Considering the decline in the spot shipping and financial credit markets, the Company updated its analysis of estimated undiscounted future cash flows for its fleet of vessels in accordance with SFAS 144 Accounting for the Impairment or Disposal of Long-Lived Assets . Its analysis indicated that no impairment was evidenced and accordingly, the Company determined that there was no impairment of long-lived assets at September 30, 2008. The Company will continue to monitor projected undiscounted future cash flows to determine if impairment of long-lived assets becomes evident.

Management is taking appropriate measures to manage the business during the global economic crisis and to be well positioned for recovery.

On September 8, 2008, we signed a Memorandum of Agreement and made a deposit of $4.1 million to purchase the heavylift tweendecker CEC Cardigan for $20.6 million. The vessel, which will be renamed Zia Belle , is expected to be delivered during the fourth quarter 2008.

On September 16, 2008, the Company remitted $2.6 million to an escrow account in connection with the acquisition of a 50% interest in a company that owns a limestone mine located in the Dominican Republic. The acquisition is contingent upon the selling party meeting certain conditions as defined in the agreement. It is anticipated that the acquisition will close in November 2008.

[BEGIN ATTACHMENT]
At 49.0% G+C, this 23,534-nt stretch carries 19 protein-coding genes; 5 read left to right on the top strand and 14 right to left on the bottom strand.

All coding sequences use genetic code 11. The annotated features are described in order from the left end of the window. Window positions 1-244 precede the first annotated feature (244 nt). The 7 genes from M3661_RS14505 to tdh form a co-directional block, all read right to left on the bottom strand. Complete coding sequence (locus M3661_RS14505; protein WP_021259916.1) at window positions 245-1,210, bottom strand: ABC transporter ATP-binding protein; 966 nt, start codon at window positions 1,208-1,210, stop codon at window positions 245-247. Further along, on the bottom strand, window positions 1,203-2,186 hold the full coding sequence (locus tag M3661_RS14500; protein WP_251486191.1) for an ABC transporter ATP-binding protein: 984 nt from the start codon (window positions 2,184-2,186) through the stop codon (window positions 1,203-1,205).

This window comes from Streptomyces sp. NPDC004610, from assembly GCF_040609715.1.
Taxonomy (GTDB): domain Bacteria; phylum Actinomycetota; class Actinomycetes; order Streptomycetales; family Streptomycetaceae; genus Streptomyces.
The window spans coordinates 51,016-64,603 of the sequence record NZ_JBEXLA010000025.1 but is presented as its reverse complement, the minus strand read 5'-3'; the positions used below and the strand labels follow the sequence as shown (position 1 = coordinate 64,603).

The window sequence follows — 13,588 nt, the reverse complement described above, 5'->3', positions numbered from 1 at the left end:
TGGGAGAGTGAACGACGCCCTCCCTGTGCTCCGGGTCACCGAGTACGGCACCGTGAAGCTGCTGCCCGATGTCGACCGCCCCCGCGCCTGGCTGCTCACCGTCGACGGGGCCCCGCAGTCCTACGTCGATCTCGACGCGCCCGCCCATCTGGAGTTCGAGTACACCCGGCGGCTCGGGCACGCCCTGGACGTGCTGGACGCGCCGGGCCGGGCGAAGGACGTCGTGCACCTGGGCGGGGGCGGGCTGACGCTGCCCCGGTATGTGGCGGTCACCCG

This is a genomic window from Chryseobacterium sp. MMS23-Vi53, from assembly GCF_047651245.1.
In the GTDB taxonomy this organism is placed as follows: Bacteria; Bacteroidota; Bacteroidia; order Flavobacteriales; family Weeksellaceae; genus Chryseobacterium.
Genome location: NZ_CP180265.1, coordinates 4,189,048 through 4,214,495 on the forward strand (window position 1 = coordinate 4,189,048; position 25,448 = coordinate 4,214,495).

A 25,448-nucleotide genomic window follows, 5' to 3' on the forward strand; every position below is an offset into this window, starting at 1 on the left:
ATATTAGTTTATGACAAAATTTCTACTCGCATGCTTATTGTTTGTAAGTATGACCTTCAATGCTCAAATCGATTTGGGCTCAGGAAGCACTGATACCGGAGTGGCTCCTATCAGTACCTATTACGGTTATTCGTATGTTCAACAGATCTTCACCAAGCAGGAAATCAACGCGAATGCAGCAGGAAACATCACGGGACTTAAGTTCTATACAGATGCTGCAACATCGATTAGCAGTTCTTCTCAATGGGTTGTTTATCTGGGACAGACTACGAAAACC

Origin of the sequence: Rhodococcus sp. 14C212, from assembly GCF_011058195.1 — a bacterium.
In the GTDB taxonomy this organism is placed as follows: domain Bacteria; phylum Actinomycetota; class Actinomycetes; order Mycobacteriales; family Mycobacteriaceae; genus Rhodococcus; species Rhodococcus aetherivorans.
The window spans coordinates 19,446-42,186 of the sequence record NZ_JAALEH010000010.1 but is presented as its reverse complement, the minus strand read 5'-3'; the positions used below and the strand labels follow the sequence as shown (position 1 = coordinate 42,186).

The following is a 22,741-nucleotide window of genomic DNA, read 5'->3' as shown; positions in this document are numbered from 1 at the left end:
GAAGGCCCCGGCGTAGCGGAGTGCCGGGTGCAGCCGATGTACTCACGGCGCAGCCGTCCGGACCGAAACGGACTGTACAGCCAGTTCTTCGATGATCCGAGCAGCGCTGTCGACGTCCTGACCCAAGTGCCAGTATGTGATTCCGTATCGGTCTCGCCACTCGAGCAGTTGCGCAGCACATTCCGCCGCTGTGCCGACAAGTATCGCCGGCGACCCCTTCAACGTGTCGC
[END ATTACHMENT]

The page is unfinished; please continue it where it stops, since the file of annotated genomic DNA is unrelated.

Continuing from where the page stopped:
General

The following is a discussion of our financial condition at September 30, 2008 and December 31, 2007 and our results of operations comparing the three and nine months ended September 30, 2008 with the three and nine months ended September 30, 2007.

To conform to the 2008 presentation, we reclassified 2007 despatch expenses, which were included in voyage expense, to voyage revenue. Despatch transactions represent a negotiated payment for loading and unloading cargo faster than agreed and reflect an adjustment to revenue rather than an expense. These reclassifications did not impact net income. We also reclassified drydock expenditures from an investing activity to an operating activity.

TBS Logistics Incorporated ("Logistics"), a wholly owned subsidiary that started operations in the fourth quarter 2007, provides fully-integrated cargo and transport management services. Logistics augments our ocean transportation services. We presented Logistics operations separately because of its recent growth.

You should read this section in conjunction with the consolidated financial statements including the related notes to those financial statements included elsewhere in this Quarterly Report.

Overview

We are an ocean transportation services company that offers worldwide shipping solutions through liner, parcel, bulk and vessel chartering services. We offer our services globally in more than 20 countries to over 300 customers through a network of affiliated service companies. The Company's results for three and nine months ended September 30, 2008 have been very strong. However, current economic conditions and a protracted global recession could adversely affect future results.